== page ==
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In memory of Kristopher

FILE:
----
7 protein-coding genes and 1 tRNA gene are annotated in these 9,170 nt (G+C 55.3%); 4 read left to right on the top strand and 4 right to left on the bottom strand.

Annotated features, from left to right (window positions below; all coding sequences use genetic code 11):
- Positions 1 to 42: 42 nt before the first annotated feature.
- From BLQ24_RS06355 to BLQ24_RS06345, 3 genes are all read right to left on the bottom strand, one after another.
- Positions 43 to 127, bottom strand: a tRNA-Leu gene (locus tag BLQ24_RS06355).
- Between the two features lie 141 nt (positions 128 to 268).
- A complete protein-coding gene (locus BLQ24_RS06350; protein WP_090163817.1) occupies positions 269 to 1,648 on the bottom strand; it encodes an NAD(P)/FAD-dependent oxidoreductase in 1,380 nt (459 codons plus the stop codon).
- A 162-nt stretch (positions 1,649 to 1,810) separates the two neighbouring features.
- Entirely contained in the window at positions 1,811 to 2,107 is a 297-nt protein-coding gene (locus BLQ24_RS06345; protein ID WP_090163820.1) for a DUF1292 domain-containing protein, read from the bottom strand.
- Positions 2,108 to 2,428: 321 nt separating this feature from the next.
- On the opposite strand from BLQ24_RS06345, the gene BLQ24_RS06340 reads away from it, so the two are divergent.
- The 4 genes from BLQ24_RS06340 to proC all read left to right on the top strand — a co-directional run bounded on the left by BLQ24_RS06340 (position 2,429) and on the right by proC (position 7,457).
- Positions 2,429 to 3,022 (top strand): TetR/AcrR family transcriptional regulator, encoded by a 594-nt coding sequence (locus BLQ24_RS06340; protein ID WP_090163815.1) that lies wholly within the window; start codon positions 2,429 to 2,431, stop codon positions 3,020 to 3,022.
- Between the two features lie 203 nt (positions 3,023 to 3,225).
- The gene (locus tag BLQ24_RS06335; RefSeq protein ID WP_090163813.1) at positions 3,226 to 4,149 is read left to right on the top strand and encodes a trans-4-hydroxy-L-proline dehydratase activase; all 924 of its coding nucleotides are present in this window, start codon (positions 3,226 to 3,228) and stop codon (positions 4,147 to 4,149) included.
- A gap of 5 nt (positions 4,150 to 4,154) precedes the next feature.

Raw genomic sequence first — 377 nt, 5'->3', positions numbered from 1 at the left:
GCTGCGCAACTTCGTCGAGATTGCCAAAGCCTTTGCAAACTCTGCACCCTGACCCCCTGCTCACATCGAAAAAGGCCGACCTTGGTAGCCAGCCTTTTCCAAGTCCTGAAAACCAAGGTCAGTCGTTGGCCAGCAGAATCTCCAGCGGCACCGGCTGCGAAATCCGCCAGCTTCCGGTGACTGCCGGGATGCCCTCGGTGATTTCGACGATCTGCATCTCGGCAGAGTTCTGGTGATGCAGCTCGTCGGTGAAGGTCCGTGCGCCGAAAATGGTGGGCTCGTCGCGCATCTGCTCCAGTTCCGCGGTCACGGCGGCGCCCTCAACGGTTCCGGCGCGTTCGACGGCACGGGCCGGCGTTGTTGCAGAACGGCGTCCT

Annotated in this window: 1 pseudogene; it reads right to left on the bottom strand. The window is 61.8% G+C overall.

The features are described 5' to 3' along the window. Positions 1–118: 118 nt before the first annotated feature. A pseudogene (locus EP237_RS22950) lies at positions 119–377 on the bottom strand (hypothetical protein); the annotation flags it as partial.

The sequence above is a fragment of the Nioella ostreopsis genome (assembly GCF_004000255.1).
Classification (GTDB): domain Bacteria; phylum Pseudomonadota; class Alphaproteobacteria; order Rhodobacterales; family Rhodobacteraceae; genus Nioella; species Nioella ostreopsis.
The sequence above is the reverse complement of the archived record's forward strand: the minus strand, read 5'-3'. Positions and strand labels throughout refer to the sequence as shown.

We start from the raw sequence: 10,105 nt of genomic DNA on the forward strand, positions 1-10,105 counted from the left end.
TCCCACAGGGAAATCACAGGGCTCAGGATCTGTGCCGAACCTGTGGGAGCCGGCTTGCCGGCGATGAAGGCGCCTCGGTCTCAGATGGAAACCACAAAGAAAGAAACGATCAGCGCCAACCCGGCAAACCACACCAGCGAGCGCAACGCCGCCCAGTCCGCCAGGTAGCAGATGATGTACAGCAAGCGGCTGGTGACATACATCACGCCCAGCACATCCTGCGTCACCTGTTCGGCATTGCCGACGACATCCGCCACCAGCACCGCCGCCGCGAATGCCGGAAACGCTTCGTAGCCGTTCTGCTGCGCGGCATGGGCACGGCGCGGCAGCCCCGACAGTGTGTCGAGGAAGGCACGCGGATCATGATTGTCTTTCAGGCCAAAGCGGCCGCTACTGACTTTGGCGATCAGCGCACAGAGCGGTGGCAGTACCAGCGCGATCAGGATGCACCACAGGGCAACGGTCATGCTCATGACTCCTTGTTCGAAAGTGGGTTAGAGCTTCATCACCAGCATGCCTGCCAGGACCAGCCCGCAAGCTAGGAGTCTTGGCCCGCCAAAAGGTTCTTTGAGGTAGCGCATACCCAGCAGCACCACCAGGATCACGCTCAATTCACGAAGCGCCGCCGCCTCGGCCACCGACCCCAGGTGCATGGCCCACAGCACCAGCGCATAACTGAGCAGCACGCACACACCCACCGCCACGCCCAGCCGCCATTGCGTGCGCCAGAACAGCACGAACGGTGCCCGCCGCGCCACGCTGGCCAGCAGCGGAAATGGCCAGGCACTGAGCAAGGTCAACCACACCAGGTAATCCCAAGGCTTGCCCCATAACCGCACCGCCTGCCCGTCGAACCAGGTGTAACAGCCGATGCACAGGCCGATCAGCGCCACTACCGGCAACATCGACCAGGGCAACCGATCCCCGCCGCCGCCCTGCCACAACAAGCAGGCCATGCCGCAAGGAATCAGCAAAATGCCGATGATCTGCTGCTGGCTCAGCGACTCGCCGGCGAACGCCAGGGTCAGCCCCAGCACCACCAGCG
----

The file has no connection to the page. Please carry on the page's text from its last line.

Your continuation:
On Aug. 3, Kart Racing for Heroes, a 501(c) 3 nonprofit organization, sponsored a race at the SBR Motorsports Park in Calhan, Colo., to recognize firefighters and local military personnel for their service to community and country. Teams comprised of multiple branches of the military as well as firefighters from two local departments participated in the event. The man behind the organization is Craig Mansfield. His son, Kristopher, was killed by a drunk driver in Denver after he returned home from a tour in Iraq. To honor his memory, Mansfield started Kart Racing for Heroes because he and his son used to race karts, and the sport relieves stress. ìI was looking at the suicide rates (in the military), and I thought, you know, this is crazy,î he said. ìI can put them in a go-kart and show them how to relieve stress without drugs or alcohol.îMansfield also initiated an award in his sonís name ñ SrA Kristopher Mansfield Peak One Award ñ that is presented annually to airmen at Buckley Air Force Base in Aurora, Colo., who demonstrate leadership, citizenship and safety. This yearís award winner and part of the go-kart team that raced Aug. 3 is Carlos Gomez, who is also a member of Airmen Against Drunk Driving. As part of his involvement with the AADD, Gomez worked on an experiment to show people how quickly they can get to a 0.08 percent blood alcohol content, without realizing it. The AADD also offers rides to military members who have had too much to drink. Last year, they provided 274 rides to people who otherwise might have driven under the influence of alcohol. Another driver at the race, also a member of the military; who asked to remain anonymous, said he benefited directly from the Mansfield program. A few years ago, he met Mansfield in Grand Junction, Colo., and Mansfield told him about the racing program. He said he was deployed as a medic, and came home with issues. ìI didn’t know how to deal with that. I didn’t know how to relax,î he said. He started racing and now has his own karts; his family participates, too. ìI do feel like it turned my life around,î he said. ìI didn’t have a way to relieve stress. It’s benefited my career and my family by straightening me out ñ you know?îThe Aug. 3 race is the first time a Kart Racing for Heroes event has been held outside of Denver or Grand Junction. Mansfield said he called the SBR Motorsports Park earlier this year and asked their help in sponsoring an event.Mansfield said he plans to expand the program to more tracks to reach more service members. Kart Racing for Heroes is supported through donations and fundraisers. Mansfield said the opportunity to race is open to anyone who might benefit from racing the karts. All expenses are covered by the organization.ìIf you’ve got someone in the military that you’re worried about, send them here,î Mansfield said.Kart Racing for Heroes’ website is

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